Syndicated lending to real estate in Europe, the Middle East and Africa (EMEA) of €40.0bn in the second half of 2015, together with upward revisions for H1, drove annual volumes of €74.7bn, completing the second full year of data, as compiled by Dealogic.
The annual volume is estimated to be the highest syndicated real estate loan volumes since the global financial crisis and reflects a 58% year-on-year increase compared to full-year 2014 when €32.9bn of volume was reported.
EMEA syndicated lending rose by 15% from the first to the second half of the year, during a period when macro headwinds curtailed liquidity in financing markets more broadly.
The net effect of China’s equity market volatility, fears over emerging economies economic growth and falling commodity prices, was unevenly felt within real estate financing markets.
Syndication markets were likely a net beneficiary of this financial turbulence as the broad brush widening of Asset Backed Securities (ABS) spreads spilled over into the CMBS market, prompting a number of planned transactions to be re-routed for exit through syndication markets.
Peter Cosmetatos, chief executive of CREFC Europe, said: “Regulatory pressure on some banks to distribute broad appetite for commercial real estate risk and returns and the absence of an effective securitisation market are all contributing to these healthy figures.”
Senior loan margins increased over the second half of the year, particularly among Europe’s core cities, by around 20 to 30 basis points for London prime offices, for example.
Excluding loans to REITs, 2016’s volume stands at €32.9bn, a near 50% increase from 2014’s figure of €22.5bn, the league tables show. The number of non-REIT deals also picked up considerably, with 147 deals reported this time around compared to 86 in 2014.
The UK led the charge in contributing towards the volume, with €20.9bn of volume via 59 deals. Germany and France posted volumes of €19.9bn and €12.9bn respectively.
Last year’s largest deal excluding REIT activity was a €1.4bn loan to French borrower, Carmila SAS.
JP Morgan led the league table for top bookrunner and lead arranger. BAML and ING were second and third placed bookrunners, respectively, while HSBC and ING were in the second and third slots for lead arrangers.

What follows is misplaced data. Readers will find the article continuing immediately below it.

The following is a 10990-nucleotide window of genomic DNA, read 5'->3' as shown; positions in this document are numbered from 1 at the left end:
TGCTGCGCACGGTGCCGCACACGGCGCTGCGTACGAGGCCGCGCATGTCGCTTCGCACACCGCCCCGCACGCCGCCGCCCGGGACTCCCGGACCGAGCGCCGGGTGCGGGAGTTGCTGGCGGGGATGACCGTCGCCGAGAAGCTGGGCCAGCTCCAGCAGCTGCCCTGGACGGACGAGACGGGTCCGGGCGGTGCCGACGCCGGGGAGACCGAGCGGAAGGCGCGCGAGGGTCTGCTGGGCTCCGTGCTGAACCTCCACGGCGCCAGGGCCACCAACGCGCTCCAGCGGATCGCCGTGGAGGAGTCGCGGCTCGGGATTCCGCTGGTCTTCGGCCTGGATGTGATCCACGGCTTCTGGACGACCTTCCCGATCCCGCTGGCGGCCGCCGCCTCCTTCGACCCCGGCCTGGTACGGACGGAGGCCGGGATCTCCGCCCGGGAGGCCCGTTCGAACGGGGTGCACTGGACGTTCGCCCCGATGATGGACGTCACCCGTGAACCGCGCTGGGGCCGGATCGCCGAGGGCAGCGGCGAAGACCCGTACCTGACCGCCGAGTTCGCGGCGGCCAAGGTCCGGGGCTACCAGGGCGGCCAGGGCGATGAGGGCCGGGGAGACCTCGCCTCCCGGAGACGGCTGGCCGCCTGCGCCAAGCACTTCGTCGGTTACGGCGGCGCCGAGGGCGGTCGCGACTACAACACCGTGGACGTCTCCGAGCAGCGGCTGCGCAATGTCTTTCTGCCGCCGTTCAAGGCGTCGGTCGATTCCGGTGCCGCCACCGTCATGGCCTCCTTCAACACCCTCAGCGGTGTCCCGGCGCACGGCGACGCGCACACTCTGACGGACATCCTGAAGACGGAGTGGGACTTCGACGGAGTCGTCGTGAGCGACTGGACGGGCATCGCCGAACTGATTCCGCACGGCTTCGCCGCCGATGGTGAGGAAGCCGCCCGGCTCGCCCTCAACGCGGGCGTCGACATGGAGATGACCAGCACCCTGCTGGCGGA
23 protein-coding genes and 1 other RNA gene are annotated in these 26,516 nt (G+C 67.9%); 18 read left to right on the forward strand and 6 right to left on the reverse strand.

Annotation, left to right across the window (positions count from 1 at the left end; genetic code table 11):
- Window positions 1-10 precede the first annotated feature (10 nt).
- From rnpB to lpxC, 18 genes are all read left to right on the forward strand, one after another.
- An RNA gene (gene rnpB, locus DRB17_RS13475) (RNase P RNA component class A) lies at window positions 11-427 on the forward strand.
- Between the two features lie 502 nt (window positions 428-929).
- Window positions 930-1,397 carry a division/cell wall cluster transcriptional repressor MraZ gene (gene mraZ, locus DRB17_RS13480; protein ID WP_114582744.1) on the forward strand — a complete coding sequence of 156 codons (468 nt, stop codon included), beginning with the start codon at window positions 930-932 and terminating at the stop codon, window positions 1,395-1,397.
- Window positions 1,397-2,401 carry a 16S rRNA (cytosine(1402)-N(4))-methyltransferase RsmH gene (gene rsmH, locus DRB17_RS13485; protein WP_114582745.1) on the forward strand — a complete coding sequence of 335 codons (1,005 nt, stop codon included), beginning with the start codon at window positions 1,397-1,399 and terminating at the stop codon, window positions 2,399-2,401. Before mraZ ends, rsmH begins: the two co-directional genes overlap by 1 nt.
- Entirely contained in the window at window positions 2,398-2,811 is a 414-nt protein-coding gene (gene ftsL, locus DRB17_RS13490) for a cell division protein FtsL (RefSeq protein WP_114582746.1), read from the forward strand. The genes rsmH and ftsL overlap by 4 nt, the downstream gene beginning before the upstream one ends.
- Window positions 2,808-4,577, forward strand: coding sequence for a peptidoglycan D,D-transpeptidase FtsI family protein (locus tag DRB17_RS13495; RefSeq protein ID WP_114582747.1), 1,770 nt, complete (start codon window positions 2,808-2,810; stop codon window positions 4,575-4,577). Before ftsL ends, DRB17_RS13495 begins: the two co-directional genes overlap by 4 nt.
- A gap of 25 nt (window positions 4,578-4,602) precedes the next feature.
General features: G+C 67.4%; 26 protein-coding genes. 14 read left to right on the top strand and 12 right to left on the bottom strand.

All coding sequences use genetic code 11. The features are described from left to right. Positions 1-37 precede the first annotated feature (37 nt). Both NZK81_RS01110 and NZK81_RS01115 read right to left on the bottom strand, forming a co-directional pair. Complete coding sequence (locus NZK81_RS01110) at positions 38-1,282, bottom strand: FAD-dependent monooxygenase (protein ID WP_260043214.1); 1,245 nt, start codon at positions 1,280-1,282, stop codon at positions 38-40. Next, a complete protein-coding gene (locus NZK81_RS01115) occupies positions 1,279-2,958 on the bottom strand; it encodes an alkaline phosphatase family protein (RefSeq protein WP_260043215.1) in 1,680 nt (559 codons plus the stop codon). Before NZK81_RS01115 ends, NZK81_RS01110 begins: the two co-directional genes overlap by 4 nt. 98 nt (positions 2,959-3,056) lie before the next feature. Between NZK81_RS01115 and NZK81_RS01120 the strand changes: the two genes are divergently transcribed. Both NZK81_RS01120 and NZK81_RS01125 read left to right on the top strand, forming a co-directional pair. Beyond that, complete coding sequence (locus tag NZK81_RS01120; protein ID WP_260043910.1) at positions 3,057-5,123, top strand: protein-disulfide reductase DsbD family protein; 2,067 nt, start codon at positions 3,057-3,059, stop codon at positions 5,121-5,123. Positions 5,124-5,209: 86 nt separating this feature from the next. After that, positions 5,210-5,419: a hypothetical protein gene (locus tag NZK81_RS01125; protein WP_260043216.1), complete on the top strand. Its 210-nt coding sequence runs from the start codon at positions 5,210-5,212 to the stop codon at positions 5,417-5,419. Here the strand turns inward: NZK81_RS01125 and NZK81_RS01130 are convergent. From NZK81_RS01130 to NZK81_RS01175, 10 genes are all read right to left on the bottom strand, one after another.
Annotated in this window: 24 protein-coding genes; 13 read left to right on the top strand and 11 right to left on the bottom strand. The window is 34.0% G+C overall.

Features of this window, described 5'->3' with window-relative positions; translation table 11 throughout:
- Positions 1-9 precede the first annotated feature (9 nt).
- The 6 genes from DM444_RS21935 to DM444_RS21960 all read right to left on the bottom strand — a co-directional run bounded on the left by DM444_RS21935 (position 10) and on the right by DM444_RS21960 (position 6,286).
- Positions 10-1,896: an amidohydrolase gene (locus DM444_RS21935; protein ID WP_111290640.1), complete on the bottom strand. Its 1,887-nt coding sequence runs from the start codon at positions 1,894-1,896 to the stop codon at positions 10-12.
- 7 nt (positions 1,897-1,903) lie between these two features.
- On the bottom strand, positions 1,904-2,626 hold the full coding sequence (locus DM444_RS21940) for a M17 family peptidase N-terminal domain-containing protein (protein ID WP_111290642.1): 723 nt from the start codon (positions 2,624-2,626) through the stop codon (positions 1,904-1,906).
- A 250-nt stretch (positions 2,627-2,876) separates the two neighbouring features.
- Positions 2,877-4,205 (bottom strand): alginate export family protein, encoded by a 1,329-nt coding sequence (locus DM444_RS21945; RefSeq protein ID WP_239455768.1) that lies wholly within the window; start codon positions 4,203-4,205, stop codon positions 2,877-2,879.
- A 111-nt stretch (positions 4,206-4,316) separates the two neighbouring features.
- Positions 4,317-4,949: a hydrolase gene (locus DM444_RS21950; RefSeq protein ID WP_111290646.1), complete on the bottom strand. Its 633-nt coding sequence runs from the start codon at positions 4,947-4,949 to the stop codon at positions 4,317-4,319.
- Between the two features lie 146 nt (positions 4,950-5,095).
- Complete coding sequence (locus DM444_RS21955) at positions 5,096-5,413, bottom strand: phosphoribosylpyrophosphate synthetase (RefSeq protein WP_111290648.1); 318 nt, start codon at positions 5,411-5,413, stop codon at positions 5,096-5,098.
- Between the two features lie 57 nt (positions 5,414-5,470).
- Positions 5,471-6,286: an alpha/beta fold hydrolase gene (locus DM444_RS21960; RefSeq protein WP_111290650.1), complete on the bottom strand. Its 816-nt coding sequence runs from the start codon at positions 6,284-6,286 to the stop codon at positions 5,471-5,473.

Jean-Maurice Elkouby, Head of REF Syndications at ING, said: “We are delighted to feature so well for the second year running in these league tables. This is a valuable tool for all stakeholders: arrangers, participants and regulators alike. We think 2016 may generate the same levels of activity as more assets change hands. Refinancings will also trigger some more volumes.”
The data collated by Dealogic based on submissions from more than 25 lenders. The database is dynamic allowing for additional historic data to be collated improving the comprehensiveness of the information over time.
In this second half of the year, LBBW began to submit data to Dealogic and additional lenders could join this year. It is widely known that major investment banks such as Goldman Sachs, Deutsche Bank and Citigroup do not submit data to this league table, but it is hoped this will change over time.
Dealogic is also seeking to secure the co-operation of the UK clearing banks and other international property lending banks, as well as insurance lenders and debt funds, to materially improve the coverage of the syndicated loans market over time.
The EMEA syndicated real estate finance league tables were launched in 2014 by Dealogic, and were supported by trade body Commercial Real Estate Finance Council (CREFC) Europe.
CREFC Europe is backing the league tables as a way to improve transparency across the CRE lending market giving market participants and observers an insight into activity levels and key players.
Steve Willingham, managing director and head of EMEA real estate finance at HSBC, said: “These league tables are an indicator of the property sector’s commitment to transparency and collaborative working; and underline how much progress has been made since the GFC in realigning our sector to minimize risk and maximize the sharing of data.
“Clearly, the greater liquidity there is in a loan, the tighter pricing that can be achieved; and the more market standard that terms develop, the more liquid it becomes. The transparency we are trying to promote here is crucial if we are to achieve the kind of sensible regulation we need to support the sector’s growth. Attracting a rich diversity of investors into real estate is positive not just for banks but for funds, developers and borrowers across the board.”
Frank Jeschke, head of portfolio management at Landesbank Baden-Württemberg, said: “LBBW’s league table position once more shows the meaningful role it plays in European Commercial Real Estate Finance and is evidence of the reliable underwriting capacity it has.
“For us, it is a great confirmation of the strong relationships we have with institutional CRE investors as well as (of) our ability to access liquidity in the secondary markets through our platform due to the quality of our loans and the reputation we have with our syndicate partners.”